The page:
Theo Bikel: A memorial

Rabbi Seidler-Feller offered this appreciation at “A tribute to Theo Bikel in song, word and memory” held on June 16 at Pico Union Project.
June 17, 2016

How did I meet Theodore Bikel? Me, a country rabbi? Well, Theo met and befriended many country rabbis and he was sort of a country rabbi himself.

The real story, however, is that one Rosh Hashanah, years ago, about midway through the service at UCLA Hillel, a man with a big presence arrived; it was Theo. He was there participating, singing, davening while wearing a thick old woolen tallis like one my father, a”h, wore and holding a worn machzor (holiday prayer book) with ivre teitsch (Yiddish translation). When I called the Kohanim for the priestly blessing, he rose to the front of the congregation and proceeded to chant — he was after all of priestly descent; or as I preferred to refer to him, he was Kohen Gadol (High Priest). It was a memorable, unforgettable chant; more like a roar! As the service drew to a close, I went over to introduce myself, and I asked Theo: “Where did that come from?” (I didn’t yet know about the depth of Theo’s spiritual connection.) He proceeded to explain that his father loved chazanut and that when Theo was young, his father took him to hear many chazanim, whence he learned the classical prayers.

And so it was that the universal peace-seeking folk singer who inspired us in the ’60’s was also ne’im zemirot yisrael, a sweet singer in the Davidic tradition, a modern-day psalmist, singing the traditional prayers of his people so as to celebrate their joyous moments and bemoan their suffering. I loved this image of a Jewish humanist who, in his essence, was intensely Jewish and simultaneously universally human. His being defied simple definition, and his life encompassed it all. He lived rapturously and ravenously. And his capacity to translate from one language or culture to another was unparalleled. He was the complete human with an expansive soul, a grand neshama.

Nothing Jewish was alien to him, nor was anything human! As Leon Wieseltier said so well in his encomium to Theo upon his receipt of a Lifetime Achievement Award from YIVO on June 18, 2015: “We live in a golden age of partial Jewishness, … Religious Jews know almost nothing of our secular traditions and secular Jews know almost nothing of our religious traditions. Jews who live in Hebrew know almost no Yiddish and Jews who live in Yiddish — now there is a saving remnant! — know almost no Hebrew, and the overwhelming majority of American Jews anyway live, arrogantly and ignorantly, in no Jewish language at all. Jews who are fluent in the siddur are strangers to Bialik and Amichai. Jews who still sing the old Zionist songs are dead to klezmer, and Jews who are devout about klezmer sometimes act as if their music is all that is required for Jewish continuity. How many students of Jewish film are also students of Talmud, and how many students of Talmud have a shred of an acquaintance with the history of Jewish art? An alarming number of poor souls among our brethren seem to feel that all they require for a genuine Jewishness is Woody Allen and Philip Roth and Jerry Seinfeld.”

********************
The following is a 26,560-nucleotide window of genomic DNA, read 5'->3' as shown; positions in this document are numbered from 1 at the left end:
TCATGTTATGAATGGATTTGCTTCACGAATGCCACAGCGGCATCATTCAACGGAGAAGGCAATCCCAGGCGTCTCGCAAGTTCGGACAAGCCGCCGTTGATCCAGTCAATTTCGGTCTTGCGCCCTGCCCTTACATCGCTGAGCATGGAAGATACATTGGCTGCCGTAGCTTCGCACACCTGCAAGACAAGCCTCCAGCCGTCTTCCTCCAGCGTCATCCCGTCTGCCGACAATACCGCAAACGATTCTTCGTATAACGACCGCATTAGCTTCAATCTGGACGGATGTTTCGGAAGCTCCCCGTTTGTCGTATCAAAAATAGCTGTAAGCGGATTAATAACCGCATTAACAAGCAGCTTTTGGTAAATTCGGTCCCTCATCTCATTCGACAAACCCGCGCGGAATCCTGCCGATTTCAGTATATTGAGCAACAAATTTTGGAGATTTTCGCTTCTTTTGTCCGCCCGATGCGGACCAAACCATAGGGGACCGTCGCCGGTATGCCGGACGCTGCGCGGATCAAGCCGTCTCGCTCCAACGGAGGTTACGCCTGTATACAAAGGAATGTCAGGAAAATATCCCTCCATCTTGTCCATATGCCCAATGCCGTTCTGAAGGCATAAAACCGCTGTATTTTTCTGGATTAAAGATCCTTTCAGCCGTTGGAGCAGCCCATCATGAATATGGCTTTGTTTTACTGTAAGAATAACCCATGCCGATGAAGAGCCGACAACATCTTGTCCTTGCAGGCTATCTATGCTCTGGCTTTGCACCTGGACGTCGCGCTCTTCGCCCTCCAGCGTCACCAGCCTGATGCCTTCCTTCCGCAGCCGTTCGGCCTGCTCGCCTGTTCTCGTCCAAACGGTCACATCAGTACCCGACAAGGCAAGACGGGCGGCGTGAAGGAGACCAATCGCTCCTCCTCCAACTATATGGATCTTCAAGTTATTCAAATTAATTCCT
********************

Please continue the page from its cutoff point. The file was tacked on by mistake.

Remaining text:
But not our Theo. He not only did it all, but he was as comfortable chanting a Chasidic nigun as he was a modern Hebrew ballad and a Russian or Greek folksong. He was in Wielseltier’s words, “a son of Vienna and a son of Tel Aviv and of New York and L.A. — of the center and the peripheries, the homeland and the dispersion.” He cherished and possessed all the songs and all the cultures. He was diversity personified. And his many agitations on behalf of human rights and social justice were always conducted in a Jewish vocabulary. Again, Wielseltier: “He was an ambassador of our ethics to the world.”

Last week we celebrated the festival of Shavout. A glaring puzzle that has drawn commentary through the ages is the absence in the Torah of both a specific date for the holiday and a reference to the revelation that is being commemorated.  The Chasidic master R’ Zri Elimelech of Dinov, with whose work Bnei Yissaschar Theo was certainly familiar, explained famously that since the Torah’s teachings are eternal, Torah cannot be limited or constrained by time. Therefore, no explicit date for the revelation. Torah itself is timeless, beyond the bounds of any moment or community.

So too, I add, was dear Theo. He touched eternity in his lifetime and we were blessed to accompany him on his grand journey. Yehi Zichro Baruch!

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